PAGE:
Students Already Benefitting From Proposed Rosica Hall
- This is the first 3-D model of Sebastian and Lenore Rosica Hall, expected to be completed in 2013.
- Three RIT/NTID students majoring in Computer Aided Drafting Technology spent 10 weeks in independent study constructing the model.
- RIT/NTID alumnus Phil Rubin, an architect in California, consulted with local architects to make sure the building is deaf-friendly.
- The new building, made possible with a $1.75 million donation from the William G. McGowan Charitable Fund, is intended for research and innovation for deaf and hard-of-hearing students and their peers.
Three Computer Aided Drafting Technology majors at RIT/NTID have turned blueprints for Sebastian and Lenore Rosica Hall into a 3-D model, offering a more tangible vision of the proposed two-story, 22,000-sq. ft. building while at the same time, developing their engineering skills.
The building, made possible with a $1.75 million donation from the William G. McGowan Charitable Fund, is intended for research and innovation for deaf and hard-of-hearing students and their hearing peers. Expected completion is 2013.
After plans for the building were announced last year, Engineering Studies Assistant Professor James Fugate suggested a 3-D model of the building be constructed by students.
Brandon McCarty, of Lake Geneva, Wis., intends to become an architect. He created an animated tour of the proposed building and helped make the windows on the model, which had to be constructed and angled at just the right position so they would look natural. He said he learned a lot from this project and the experience will help him in his future career.
Justin Katich, of New Castle, Pa., grew up making models, “but this is the largest so far,” he said. The greatest challenge came two weeks before their deadline, when the design for the building was changed. The roof, walls and windows of the model all had to be rebuilt.
Andrew Crawford, of Science Hill, Ky., has a goal to become a civil engineer. He built the model’s Dining Commons and the connecting structure that will join the Dining Commons to Rosica Hall. During the recent unveiling of their model, he explained that the actual Rosica Hall will be built using a sustainable construction process, including using energy efficient heating and lighting and recycled, local materials whenever possible.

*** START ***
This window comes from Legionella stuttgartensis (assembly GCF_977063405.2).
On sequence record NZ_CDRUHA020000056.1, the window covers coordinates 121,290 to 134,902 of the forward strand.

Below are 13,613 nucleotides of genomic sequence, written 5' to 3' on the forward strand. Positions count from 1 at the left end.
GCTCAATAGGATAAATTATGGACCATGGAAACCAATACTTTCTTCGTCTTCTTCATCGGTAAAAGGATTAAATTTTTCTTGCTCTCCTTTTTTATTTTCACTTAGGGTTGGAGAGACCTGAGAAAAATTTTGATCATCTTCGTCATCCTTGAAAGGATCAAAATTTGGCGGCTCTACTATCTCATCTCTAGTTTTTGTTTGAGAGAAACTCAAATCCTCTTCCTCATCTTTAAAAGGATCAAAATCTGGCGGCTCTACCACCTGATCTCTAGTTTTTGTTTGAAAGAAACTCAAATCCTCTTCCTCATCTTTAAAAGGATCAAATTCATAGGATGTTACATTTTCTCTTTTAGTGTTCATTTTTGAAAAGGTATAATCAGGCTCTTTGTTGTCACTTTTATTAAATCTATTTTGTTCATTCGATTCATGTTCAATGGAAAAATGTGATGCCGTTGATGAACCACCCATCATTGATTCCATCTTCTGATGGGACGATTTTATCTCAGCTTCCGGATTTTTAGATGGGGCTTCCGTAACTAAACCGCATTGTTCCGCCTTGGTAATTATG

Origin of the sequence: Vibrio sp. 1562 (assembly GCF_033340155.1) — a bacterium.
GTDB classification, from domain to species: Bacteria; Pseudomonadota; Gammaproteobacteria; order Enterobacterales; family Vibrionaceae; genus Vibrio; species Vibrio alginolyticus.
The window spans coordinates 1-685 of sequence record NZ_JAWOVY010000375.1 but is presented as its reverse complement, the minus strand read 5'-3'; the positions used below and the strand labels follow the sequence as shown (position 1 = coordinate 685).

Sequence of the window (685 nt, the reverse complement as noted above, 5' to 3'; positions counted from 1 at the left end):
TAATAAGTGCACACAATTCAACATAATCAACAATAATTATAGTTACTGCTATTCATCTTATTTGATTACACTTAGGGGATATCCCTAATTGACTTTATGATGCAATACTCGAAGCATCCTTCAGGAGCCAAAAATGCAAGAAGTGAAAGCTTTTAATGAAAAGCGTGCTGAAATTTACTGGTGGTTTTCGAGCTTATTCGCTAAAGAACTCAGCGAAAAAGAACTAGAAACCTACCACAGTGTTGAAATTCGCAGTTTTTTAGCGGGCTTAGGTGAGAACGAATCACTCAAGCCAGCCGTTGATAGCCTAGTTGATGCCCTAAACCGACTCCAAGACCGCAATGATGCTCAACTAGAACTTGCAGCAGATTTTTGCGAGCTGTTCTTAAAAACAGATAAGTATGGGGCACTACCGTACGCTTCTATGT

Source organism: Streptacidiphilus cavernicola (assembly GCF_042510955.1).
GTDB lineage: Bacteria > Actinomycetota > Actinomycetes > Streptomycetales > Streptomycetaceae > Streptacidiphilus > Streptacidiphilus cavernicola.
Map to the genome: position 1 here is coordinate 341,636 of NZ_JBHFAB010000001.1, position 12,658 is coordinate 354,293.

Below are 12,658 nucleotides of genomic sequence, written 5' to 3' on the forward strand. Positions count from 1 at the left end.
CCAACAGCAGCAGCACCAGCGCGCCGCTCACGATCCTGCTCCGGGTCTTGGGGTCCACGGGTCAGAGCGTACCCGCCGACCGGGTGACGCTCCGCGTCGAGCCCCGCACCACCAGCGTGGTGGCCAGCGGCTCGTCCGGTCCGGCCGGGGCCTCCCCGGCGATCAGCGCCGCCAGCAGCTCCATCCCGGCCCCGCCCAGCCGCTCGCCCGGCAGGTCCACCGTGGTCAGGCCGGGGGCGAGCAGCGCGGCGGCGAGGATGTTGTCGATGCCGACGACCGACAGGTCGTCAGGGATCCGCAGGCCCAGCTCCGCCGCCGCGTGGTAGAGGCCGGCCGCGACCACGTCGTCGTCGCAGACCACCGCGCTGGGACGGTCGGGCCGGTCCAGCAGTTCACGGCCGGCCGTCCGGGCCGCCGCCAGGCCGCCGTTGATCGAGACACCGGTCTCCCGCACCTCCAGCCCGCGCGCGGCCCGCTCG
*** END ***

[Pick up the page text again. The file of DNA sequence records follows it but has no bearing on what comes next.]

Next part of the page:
Phil Rubin, an RIT/NTID alumnus and architect in Palm Springs, Calif., consulted with Rebecca Barone, of HBT Architects of suburban Rochester, in designing the building so that it will be deaf-friendly.
Fugate said the students spent 10 weeks of independent study building the model. “These three students worked really hard. I’m proud of what they’ve done.”
NTID President Gerry Buckley said Rosica Hall is intended to be not only a building, but a learning experience for RIT/NTID students. “These students are the first, and I’m very impressed with their work.”
The building is named to honor the late Sebastian and Lenore Rosica. The couple worked in the Buffalo area – Sebastian as an audiologist and Lenore as a speech therapist. Lenore Rosica was the sister of William McGowan, who was CEO of MCI Communications Corp.
“My mom and dad would be thrilled with this,” said Mark Rosica, one of the couple’s six children and chair of NTID’s Counseling & Academic Advising Services. “The building will be a wonderful addition to our campus, something we’ll all feel connected to in the future.”
Additional fundraising is being held to pay costs associated with constructing the $8 million building. For more information, visit www.ntid.rit.edu/rosica-hall.